Listen also to the words of the Pope. “While the earnings of a minority are growing exponentially, so, too, is the gap separating the majority from the prosperity enjoyed by the happy few,” the pontiff wrote in November. Then there’s the IMF, which said in February that inequality hinders growth.

Miliband invoked both de Blasio and the Pope in his Hugo Young Lecture; he often cites their names and Warren’s in private as well. “Whose recovery is this?” has replaced “Too far, too fast” as the economic mantra of choice in his office. Miliband believes the paradigm has shifted. The public is fed up with the rise and rise of the super-rich – the 1 percenters – at the expense of everyone else. Consider the polling: 74 per cent of voters believe the gap between rich and poor is widening (ComRes); 60 per cent say the Autumn Statement was good for “rich people”, compared to just 21 per cent who say it was good for “people like me” (Ipsos MORI); and a majority of voters (64 per cent) think company bosses shouldn’t be paid in excess of ten times more than their lowest-paid employees (Survation).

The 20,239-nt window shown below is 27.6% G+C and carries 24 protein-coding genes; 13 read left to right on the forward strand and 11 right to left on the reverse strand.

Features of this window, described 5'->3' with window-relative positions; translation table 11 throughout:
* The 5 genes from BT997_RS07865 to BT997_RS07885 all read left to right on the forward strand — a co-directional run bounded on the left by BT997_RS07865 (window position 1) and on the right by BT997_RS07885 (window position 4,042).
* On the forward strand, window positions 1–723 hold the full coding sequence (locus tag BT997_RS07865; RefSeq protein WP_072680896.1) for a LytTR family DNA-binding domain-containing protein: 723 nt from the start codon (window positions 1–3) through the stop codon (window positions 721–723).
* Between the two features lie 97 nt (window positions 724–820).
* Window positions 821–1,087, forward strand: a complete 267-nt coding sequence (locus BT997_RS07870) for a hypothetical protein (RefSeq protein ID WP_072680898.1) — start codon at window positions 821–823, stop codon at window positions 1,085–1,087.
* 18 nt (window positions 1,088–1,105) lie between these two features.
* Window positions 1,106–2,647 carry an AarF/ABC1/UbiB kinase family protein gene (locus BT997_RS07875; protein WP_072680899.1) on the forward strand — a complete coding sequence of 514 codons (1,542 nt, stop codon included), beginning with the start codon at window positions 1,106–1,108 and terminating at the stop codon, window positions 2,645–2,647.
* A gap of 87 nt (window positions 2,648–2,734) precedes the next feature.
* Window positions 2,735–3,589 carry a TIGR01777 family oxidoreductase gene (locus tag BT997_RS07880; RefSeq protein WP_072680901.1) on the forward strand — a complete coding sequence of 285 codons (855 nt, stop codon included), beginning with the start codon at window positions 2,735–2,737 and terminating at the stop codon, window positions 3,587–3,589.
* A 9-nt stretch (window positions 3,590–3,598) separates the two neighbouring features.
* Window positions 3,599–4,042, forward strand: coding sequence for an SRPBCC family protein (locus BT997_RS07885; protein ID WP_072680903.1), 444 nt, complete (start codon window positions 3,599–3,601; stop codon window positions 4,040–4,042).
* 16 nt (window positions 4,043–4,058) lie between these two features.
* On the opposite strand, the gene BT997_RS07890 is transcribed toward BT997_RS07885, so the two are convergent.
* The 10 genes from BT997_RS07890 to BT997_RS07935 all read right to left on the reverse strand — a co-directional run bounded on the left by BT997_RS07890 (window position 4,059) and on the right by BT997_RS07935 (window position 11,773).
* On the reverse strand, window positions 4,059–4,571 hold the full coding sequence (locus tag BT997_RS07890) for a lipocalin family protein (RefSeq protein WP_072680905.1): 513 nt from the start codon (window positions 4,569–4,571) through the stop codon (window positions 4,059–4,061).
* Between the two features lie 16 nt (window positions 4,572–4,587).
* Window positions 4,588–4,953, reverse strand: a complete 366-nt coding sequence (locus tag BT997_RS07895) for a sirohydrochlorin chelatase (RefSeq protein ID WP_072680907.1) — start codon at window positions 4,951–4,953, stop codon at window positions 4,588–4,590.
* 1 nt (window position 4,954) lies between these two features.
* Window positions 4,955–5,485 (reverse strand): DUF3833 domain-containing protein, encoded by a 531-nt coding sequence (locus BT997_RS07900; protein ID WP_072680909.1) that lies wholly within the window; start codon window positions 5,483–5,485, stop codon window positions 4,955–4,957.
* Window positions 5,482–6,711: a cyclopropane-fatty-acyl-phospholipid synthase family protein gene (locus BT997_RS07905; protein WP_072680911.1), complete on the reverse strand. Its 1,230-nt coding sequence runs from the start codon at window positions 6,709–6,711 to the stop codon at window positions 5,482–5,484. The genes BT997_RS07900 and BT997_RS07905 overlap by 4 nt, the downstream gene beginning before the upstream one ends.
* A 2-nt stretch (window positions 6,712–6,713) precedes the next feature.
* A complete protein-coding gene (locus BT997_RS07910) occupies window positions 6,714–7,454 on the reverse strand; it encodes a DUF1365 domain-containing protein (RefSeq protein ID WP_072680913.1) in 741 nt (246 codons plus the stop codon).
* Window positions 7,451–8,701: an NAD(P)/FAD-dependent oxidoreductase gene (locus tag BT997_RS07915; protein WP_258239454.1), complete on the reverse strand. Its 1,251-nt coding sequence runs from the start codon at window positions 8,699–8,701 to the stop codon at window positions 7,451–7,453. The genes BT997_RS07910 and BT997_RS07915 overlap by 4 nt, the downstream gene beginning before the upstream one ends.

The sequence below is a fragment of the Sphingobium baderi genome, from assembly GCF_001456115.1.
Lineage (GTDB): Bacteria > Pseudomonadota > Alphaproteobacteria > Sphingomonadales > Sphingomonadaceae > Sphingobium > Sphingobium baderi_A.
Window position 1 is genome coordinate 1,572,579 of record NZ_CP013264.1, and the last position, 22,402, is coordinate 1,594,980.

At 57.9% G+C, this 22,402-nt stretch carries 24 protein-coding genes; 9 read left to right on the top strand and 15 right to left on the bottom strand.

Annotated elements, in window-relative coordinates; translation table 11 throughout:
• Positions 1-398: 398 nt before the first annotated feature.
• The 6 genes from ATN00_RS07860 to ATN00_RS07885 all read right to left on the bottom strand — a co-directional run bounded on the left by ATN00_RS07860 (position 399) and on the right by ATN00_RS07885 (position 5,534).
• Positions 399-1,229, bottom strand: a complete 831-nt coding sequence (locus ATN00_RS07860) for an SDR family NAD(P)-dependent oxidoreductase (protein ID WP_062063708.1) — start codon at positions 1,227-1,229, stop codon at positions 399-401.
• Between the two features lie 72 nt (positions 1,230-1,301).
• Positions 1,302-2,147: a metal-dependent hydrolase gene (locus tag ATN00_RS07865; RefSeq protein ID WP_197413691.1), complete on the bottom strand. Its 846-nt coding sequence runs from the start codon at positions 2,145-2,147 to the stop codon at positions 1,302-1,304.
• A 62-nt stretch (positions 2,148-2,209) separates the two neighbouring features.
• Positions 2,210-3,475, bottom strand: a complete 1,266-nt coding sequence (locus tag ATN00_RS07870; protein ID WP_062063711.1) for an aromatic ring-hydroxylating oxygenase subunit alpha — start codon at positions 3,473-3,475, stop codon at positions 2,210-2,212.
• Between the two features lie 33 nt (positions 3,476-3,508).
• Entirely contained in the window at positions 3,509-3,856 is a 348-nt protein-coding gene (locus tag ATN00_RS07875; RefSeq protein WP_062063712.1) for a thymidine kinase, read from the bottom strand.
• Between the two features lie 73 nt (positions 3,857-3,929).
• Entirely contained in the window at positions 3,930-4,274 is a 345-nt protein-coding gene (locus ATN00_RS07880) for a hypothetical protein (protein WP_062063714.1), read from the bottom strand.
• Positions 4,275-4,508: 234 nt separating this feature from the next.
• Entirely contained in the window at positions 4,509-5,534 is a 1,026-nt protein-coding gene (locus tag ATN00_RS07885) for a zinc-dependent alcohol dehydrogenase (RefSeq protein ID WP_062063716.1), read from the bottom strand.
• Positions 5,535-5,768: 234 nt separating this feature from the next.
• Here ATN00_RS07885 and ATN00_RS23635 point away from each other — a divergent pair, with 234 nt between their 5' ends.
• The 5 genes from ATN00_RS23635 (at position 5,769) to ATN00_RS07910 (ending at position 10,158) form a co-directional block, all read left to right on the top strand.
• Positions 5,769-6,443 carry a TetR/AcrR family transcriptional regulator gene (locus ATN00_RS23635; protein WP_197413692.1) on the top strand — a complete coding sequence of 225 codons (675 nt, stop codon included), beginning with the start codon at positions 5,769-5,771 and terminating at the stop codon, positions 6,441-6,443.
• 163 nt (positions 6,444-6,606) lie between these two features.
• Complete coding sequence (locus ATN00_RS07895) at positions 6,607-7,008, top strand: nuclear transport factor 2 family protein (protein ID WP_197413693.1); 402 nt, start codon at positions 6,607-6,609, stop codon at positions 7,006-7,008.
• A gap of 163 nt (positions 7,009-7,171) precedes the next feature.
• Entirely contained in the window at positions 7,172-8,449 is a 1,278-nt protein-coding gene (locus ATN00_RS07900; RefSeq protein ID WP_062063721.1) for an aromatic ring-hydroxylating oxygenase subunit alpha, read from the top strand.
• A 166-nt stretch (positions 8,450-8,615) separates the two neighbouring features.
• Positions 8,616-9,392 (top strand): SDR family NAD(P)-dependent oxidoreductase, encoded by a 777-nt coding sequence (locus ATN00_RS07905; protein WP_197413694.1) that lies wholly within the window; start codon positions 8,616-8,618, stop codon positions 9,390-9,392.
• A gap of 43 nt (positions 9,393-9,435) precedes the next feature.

Yet, between 1985 and 2008, the top 10 per cent went from receiving incomes that were eight times higher than the bottom 10 per cent to incomes that were 12 times higher. According to the High Pay Centre, the chief executives of Britain’s biggest companies earned more money in the first three days of the year than the average worker will make over 12 months.

On 10 March, Capital in the 21st Century, by the French economist Thomas Piketty, is published in English. Described as “one of the watershed books in economic thinking” by the World Bank’s Branko Milanovic, it argues that the main driver of soaring inequality – the tendency of returns on capital to exceed the rate of economic growth – is hard-wired into modern capitalism and threatens to undermine modern democracy. The author’s solution? A global wealth tax.

Such utopian thinking won’t help Miliband but to pretend that Labour policies – such as a levy on bankers’ bonuses, a 50p top rate of tax, a mansion tax and a living wage – won’t make a dent in income inequality is disingenuous. Wood, a fan of the book, says: “We must respond to [Piketty’s] challenge with ambition and imagination, not with pessimism.” Labour, he tells me, “needs to set itself the task of reforming the way our economies work so that higher productivity and lower inequality go together”.